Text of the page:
The Oldest Copy of the First Illustrated Book Has Been Discovered in Egypt

Detail from one of the coffins of Gua, chief physician of Djehutyhotep, governor of Bersha. The paintings recall drawings from the Book of Two Ways. Werner Forman/Universal Images Group/Getty Images

It’s always exciting when some kind of human civilizational first is discovered or unearthed by experts, as evidenced by the thrill generated by a recent discovery of cave paintings, thought to be the earliest example of pictorial storytelling, which were uncovered Indonesia. Now, a new study covered this week by the New York Times reports that the oldest copy of the first illustrated book has been found in Egypt by researchers working under the direction of University of Leuven Egyptologist Harco Willems.

Called the Book of Two Ways, the extraordinary narrative told in the tome is about what happens to the soul after death. It’s been dated to be approximately 4,000 years old and at least 4 decades older than any of the other known copies, of which there are approximately two dozen. The text was discovered in a village on the eastern side of the Nile river after Willems’ decision in 2012 to reopen and study the contents of a burial shaft once looted and long abandoned. A detailed report of the findings were published in The Journal of Egyptian Archeology’s September edition.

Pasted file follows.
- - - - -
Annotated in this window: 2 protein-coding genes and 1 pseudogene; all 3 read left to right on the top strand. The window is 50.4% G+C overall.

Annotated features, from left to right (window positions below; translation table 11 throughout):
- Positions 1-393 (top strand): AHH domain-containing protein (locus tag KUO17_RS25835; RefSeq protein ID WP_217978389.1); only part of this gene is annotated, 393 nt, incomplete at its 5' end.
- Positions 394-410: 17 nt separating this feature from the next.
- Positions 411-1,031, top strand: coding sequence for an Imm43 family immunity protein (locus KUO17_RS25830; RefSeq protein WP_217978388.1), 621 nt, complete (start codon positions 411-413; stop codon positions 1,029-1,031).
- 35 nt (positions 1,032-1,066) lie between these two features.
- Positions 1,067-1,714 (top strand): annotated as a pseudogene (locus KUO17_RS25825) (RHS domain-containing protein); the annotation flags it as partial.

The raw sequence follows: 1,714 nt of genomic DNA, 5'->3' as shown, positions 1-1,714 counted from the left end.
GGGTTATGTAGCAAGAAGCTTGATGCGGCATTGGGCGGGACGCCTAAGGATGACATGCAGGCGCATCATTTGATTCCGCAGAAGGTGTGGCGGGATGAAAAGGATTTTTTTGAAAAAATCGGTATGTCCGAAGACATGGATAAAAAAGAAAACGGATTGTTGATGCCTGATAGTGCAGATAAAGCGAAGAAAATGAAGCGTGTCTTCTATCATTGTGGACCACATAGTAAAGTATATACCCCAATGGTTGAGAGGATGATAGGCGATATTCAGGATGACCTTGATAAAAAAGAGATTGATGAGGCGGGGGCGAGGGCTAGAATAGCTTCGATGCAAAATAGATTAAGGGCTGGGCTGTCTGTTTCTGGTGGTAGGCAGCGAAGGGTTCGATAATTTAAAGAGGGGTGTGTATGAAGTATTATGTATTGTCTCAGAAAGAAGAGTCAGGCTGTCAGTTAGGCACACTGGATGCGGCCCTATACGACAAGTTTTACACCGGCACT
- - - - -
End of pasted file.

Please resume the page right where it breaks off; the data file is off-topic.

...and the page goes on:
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The fragments of the text were discovered within a tomb, atop the coffin of a woman named Ankh. The cemetery in which the tomb was found is a necropolis and quarry called Deir el-Bersha. Ancient Egyptians have always been famously known for their extensive preoccupations with the afterlife, as evidenced by the text The Book of the Dead, which provides readers with incantations and instructions about how to successfully navigate an underworld ruled by the god Osiris and ultimately become a god themselves.

Conversely, Willems told the Times that The Book of Two Ways provides extensively lush and almost cheat code-like details that seek to further illustrate the very specific trials that departed souls will be encountering in the afterlife. Two Ways is apparently filled with descriptions of demons, the names of nefarious gatekeepers and the identifying monikers of important floorboards so that the dead may find easier passage on their perilous journeys. Furthermore, the illustrations within The Book of Two Ways also describe the two options that dead souls have for traversing the Underworld: by land or by water. There’s something enduringly optimistic about the Ancient Egyptian consensus on eternity—if one prepares sufficiently for every possible trial, immortal resurrection is achievable. If only life was as clearly navigable!

The Oldest Copy of the First Illustrated Book Has Been Discovered in Egypt